Commercial Security Camera Ordinance on Tap in Iowa Municipality

In Waterloo, law enforcement and city officials are proposing that retailers and other businesses upgrade their video surveillance systems to meet higher standards.

WATERLOO, Iowa – City officials here are moving forward with a plan to boost security camera requirements at convenience stores and other businesses targeted by criminals.

Waterloo City Council members voted unanimously this week to move the proposed ordinance to a vote in the coming weeks after the idea first unveiled in May failed to generate negative feedback, according to The Courier.

Dan Trelka, director of safety services, told the newspaper he will wait several weeks before putting the measure on a council agenda for a vote to ensure businesses affected by the proposal can get answers to any questions or concerns they may have.

“We’re in no hurry to do this, but it’s about time we did it,” Trelka said. “The old policy is dated.”

The current ordinance adopted in 1993 essentially requires convenience and liquor stores to have a security camera at the cash register and still refers to outdated VHS tapes, according to the report.

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The proposed ordinance would expand the requirements to other businesses, including banks and credit unions, carry-out restaurants, coin dealers, payday lenders, firearm dealers, hotels, cellular phone dealers, money transmission services, pawn brokers, pharmacies, scrap metal dealers and second-hand goods dealers.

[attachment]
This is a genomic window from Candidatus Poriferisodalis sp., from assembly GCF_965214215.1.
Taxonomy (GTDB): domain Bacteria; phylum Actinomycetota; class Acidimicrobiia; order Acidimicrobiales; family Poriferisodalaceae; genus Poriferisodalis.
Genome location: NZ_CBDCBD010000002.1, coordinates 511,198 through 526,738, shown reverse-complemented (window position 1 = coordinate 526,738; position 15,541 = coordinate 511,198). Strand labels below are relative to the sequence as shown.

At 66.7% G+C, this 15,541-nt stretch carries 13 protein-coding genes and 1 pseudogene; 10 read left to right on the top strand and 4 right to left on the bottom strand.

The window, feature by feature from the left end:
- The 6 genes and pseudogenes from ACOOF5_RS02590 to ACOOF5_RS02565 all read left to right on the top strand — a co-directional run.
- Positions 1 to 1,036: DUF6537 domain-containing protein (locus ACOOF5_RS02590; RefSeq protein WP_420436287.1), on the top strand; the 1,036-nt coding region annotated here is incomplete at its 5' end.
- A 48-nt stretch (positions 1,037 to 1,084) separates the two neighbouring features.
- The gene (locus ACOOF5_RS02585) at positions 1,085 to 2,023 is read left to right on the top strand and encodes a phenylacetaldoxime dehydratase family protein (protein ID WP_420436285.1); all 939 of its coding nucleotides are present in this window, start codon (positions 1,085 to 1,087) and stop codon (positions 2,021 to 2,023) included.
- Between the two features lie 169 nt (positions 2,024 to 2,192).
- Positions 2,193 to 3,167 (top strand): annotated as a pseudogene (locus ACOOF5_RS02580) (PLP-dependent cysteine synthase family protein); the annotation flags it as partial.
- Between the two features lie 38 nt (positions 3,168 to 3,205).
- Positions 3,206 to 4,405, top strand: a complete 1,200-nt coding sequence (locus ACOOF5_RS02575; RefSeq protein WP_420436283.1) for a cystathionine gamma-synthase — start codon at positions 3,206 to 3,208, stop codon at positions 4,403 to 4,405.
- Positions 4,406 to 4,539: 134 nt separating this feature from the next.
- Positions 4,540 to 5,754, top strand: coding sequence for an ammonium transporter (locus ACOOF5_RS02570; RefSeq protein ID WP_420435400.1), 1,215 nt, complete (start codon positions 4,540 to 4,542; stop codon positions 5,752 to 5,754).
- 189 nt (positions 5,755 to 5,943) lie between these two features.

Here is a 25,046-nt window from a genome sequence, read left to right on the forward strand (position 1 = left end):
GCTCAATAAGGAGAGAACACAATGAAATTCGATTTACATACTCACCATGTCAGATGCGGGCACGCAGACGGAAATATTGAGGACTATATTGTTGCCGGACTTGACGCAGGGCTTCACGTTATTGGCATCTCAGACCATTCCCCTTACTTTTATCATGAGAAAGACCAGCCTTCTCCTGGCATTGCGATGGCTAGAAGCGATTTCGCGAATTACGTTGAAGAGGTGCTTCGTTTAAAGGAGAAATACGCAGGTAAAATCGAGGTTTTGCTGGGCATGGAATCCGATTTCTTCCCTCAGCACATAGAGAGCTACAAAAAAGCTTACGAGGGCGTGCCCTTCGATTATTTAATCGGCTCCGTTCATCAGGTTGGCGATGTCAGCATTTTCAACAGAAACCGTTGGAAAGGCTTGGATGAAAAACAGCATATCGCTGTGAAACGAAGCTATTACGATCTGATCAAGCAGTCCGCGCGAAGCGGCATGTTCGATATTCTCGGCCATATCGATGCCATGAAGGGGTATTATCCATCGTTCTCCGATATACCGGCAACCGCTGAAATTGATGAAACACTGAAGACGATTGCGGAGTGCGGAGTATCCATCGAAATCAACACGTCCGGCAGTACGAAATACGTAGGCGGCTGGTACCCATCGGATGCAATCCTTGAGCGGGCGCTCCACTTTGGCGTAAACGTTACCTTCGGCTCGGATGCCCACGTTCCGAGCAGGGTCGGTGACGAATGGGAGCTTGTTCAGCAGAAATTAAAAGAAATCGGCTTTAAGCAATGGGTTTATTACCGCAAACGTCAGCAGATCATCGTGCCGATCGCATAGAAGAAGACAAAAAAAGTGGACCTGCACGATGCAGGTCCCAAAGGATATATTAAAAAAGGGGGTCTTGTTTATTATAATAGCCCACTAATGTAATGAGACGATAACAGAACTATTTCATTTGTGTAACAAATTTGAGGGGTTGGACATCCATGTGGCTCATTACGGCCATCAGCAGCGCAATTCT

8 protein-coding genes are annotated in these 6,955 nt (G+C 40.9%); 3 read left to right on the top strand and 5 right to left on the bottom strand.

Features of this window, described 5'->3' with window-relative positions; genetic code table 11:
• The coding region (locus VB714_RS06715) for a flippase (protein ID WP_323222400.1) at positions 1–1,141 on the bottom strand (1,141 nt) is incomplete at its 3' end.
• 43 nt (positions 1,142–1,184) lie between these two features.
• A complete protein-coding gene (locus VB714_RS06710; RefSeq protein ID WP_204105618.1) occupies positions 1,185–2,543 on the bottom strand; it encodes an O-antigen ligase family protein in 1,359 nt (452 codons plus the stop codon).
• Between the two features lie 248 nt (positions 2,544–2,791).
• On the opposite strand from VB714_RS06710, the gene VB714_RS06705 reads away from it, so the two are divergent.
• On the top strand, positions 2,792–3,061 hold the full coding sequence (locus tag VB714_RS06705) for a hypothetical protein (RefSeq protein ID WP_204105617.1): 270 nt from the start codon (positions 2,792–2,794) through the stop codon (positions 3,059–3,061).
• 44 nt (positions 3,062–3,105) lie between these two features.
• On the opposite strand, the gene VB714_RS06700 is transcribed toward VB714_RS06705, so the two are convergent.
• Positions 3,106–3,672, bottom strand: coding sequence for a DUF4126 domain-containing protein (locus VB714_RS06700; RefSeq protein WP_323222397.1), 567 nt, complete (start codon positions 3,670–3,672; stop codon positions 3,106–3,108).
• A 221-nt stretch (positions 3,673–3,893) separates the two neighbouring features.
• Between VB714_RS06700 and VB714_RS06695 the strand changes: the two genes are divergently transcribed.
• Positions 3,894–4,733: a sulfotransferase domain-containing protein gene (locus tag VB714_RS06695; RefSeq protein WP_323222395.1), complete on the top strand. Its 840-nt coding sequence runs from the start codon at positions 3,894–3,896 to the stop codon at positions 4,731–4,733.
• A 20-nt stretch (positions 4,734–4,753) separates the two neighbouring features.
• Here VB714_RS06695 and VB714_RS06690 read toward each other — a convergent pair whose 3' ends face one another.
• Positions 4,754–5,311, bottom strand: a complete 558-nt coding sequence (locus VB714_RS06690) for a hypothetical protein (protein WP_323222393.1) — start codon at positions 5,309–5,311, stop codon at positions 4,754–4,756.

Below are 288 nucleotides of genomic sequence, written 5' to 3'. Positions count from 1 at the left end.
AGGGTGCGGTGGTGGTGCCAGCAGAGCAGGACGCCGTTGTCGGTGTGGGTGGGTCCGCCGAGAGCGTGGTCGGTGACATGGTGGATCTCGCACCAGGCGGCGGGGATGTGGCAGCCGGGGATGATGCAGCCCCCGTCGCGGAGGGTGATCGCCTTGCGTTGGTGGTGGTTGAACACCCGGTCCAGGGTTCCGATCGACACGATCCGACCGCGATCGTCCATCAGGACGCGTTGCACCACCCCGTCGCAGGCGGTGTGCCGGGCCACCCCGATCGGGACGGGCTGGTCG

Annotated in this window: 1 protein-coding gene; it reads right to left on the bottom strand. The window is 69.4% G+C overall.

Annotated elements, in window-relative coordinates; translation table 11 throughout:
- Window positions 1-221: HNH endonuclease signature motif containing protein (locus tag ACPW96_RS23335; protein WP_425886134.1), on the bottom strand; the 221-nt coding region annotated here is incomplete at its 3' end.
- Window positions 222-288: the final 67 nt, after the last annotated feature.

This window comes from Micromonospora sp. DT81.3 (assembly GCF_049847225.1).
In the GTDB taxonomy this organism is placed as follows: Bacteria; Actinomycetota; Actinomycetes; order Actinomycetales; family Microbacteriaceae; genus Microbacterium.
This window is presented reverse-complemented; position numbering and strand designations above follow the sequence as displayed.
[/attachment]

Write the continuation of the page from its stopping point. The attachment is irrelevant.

It would also upgrade the technology requirements and mandate cameras at entrances and exits, the cash register and the parking lot.

Police Lt. Greg Fangman told the newspaper the city is not requiring “top of the line” systems, noting a five-camera DVR system can be purchased for $1,000.

“We’re making it so it is affordable,” he said. “We want quality footage for a reasonable price.”

Businesses would have a year to comply with the new standards once they’re adopted.

“It will affect some, there’s no doubt,” Fangman said. “But for the most part, a lot of businesses already have this.”

Fangman and Trelka said cameras in stores help solve crimes but also serve as a deterrent when criminals know they’re being watched.

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About the Author


Although Bosch’s name is quite familiar to those in the security industry, his previous experience has been in daily newspaper journalism. Prior to joining SECURITY SALES & INTEGRATION in 2006, he spent 15 years with the Los Angeles Times, where he performed a wide assortment of editorial responsibilities, including feature and metro department assignments as well as content producing for Bosch is a graduate of California State University, Fresno with a degree in Mass Communication & Journalism. In 2007, he successfully completed the National Burglar and Fire Alarm Association’s National Training School coursework to become a Certified Level I Alarm Technician.

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